For Dominic Raiola, representing Detroit for the last 14 years is easy. "Since I came here, I embrace the city, the blue-collar mentality," he tells Metro Times by phone. "Being a little rough around the edges is good for a person. People work hard and they expect results."
"We're pumped up about what's going on, the changes that were made and what's to come," he says. "I'm not into making predictions, but we've surrounded ourselves with good people and we have good leadership and coach Jim Caldwell."
Caldwell, says Raiola, is instilling in the team accountability and "doing things the right way, every day. You do that enough, it pays off in the end."
Raiola and the team work hard to represent Detroit. "It's glorifying when blue-collar workers notice you and thank you. I appreciate that, and I know they do. My career isn't about making money. It's about what we can bring to the city."
The most exciting part about playing for Detroit, Raiola says, "is definitely playing in front of the home crowd and repping the city everywhere we go. I think there's a lot of pride that goes into that. A simple thing like winning can help the city. Everyone is in such a better mood."
When we ask him about the Lions' curse, Raiola says, "I don't believe in it. Obviously, it's a collection of things. I don't think it's a curse. We just haven't closed the deal."
He's also forward-thinking: "We're beyond it," he says. "At some point, you gotta move forward. It's right that we give Jim Caldwell respect and start from scratch. It's cut and dry with him. We play good enough to win. You either win or lose."
The biggest challenge the Lions face? "Ourselves," Raiola says.
Raiola, who at 6-1 and 310 pounds, is one of the smaller linemen in the NFL, knows that "Anything's possible. People said I couldn't do it. You put your mind on it," and it'll happen.
He speaks to young people in Detroit, encouraging them, and telling his story: "I took advantage of every opportunity given to me. I took it and I blew it up. I worked harder. I didn't take no for an answer. Shoot, I was gonna succeed. There is no failure. If I can give that to young kids, give them hope ..." We could hear Raiola light up talking about it.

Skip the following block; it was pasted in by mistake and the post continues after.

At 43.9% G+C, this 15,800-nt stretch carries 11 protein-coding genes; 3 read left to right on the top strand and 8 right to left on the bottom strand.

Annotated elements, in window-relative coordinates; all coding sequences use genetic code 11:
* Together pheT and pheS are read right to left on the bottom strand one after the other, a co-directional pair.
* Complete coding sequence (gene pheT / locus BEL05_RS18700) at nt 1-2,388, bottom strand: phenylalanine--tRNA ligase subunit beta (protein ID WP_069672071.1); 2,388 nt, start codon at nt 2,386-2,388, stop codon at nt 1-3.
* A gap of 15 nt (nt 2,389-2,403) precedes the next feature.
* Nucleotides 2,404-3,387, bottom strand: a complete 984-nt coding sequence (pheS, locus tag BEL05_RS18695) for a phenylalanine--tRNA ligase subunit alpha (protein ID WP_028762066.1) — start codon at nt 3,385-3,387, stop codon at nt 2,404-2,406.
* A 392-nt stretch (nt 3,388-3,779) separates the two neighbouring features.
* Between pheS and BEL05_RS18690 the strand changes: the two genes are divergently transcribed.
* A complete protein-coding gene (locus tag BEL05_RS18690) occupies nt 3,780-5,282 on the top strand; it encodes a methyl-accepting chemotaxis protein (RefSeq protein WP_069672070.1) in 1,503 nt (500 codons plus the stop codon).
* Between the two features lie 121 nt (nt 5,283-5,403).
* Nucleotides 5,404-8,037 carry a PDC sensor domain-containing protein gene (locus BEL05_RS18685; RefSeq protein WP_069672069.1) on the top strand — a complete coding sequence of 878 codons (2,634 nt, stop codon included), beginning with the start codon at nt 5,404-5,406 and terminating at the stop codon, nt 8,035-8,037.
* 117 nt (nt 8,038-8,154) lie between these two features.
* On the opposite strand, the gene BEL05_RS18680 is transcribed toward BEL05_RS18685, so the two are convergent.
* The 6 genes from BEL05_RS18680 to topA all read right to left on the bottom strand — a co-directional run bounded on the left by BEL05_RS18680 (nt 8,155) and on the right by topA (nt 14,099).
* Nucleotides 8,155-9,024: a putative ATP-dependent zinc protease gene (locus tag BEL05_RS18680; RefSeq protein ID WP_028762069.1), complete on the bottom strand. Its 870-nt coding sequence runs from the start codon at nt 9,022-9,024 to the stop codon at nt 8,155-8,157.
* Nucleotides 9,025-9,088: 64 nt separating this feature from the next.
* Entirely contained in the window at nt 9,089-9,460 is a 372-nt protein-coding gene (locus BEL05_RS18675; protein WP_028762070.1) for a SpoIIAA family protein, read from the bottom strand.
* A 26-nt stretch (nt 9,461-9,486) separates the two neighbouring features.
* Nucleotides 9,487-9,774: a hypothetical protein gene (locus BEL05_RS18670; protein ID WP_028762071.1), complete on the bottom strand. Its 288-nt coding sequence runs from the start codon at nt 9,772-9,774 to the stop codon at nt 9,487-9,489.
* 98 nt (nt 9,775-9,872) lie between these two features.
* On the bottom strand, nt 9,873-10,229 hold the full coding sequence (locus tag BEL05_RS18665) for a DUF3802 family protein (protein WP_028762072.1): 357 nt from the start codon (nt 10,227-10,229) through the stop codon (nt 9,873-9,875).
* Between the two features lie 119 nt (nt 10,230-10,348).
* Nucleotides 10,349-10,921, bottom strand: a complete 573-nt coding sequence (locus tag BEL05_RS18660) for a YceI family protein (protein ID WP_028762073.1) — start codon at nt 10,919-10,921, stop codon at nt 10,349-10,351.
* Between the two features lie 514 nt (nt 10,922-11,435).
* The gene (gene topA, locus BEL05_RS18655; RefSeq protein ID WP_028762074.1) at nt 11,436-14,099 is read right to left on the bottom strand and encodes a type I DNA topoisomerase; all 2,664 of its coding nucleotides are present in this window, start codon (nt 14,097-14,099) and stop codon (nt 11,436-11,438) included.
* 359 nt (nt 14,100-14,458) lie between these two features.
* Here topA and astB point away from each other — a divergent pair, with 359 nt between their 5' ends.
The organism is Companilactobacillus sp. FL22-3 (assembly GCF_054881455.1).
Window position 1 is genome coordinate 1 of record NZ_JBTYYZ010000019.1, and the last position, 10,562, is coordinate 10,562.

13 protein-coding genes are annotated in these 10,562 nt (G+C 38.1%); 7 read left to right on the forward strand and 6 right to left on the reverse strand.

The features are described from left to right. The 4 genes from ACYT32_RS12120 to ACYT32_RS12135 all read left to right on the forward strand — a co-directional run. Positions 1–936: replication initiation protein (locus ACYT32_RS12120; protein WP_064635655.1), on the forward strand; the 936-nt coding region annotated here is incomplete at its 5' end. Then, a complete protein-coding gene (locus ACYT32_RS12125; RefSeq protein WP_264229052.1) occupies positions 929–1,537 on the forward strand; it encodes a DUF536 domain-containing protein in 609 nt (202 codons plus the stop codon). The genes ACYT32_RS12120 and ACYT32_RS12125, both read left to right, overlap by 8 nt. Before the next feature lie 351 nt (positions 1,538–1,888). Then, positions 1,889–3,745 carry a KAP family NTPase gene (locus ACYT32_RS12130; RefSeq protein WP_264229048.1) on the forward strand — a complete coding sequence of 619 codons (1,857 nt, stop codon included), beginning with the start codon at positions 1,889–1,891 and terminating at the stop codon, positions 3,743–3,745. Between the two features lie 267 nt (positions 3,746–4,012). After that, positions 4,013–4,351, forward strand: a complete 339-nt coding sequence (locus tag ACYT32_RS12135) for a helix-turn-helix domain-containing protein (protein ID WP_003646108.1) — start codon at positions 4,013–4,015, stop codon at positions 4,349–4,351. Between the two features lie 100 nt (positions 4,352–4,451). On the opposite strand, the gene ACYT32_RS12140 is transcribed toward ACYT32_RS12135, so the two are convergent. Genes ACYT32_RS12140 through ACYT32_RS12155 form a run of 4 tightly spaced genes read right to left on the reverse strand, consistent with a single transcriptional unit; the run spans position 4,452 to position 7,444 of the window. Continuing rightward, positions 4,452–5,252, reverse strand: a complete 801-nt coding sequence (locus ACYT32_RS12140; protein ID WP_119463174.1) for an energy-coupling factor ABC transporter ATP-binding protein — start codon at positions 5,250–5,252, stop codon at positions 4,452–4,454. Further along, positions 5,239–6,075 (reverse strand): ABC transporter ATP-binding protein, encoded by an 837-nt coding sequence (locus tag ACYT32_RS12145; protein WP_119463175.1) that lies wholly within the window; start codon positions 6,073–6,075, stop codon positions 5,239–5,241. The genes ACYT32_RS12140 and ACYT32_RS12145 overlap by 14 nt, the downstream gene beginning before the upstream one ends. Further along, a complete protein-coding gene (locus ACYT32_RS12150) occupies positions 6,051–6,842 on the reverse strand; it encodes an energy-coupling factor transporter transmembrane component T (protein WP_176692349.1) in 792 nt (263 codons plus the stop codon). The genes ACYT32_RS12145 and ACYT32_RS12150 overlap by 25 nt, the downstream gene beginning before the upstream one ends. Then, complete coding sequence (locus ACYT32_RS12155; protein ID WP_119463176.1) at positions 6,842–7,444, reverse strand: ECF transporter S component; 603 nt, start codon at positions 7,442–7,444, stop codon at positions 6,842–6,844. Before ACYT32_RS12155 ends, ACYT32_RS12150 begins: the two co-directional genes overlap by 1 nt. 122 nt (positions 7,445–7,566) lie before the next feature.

"I've been fortunate in my life," he adds. "I don't need anything." And when you don't need anything, "You can just give."
Raiola is active with charity work and teammate Stephen Tullock's foundation, raising money to adopt Detroit public schools. "Whatever people ask of me, time or whatever, I can give my time. Donating money, speaking to people, helping kids. It's not that hard to do."
And Raiola respects Detroit Lions fans. "The loyalty," he says. "I know how hard it is to be a fan. They're as loyal as they come. That's what I like about this city and this fan base. It resonates. It's an instant connection."
Detroit is an easy place to call home, he adds. His entire professional career has been with the Lions, and he plans to retire with them, and keep Detroit as part of his home when he retires.
Before our conversation ends, Raiola asks if there is anything he can do for us at Metro Times. We ask him to win the Super Bowl.
"There is nothing better!" he said. "Nothing I'd rather be doing than be on a float, heading down Woodward! And my float'll be the funnest!"
And we hope to be on it with him. — mt
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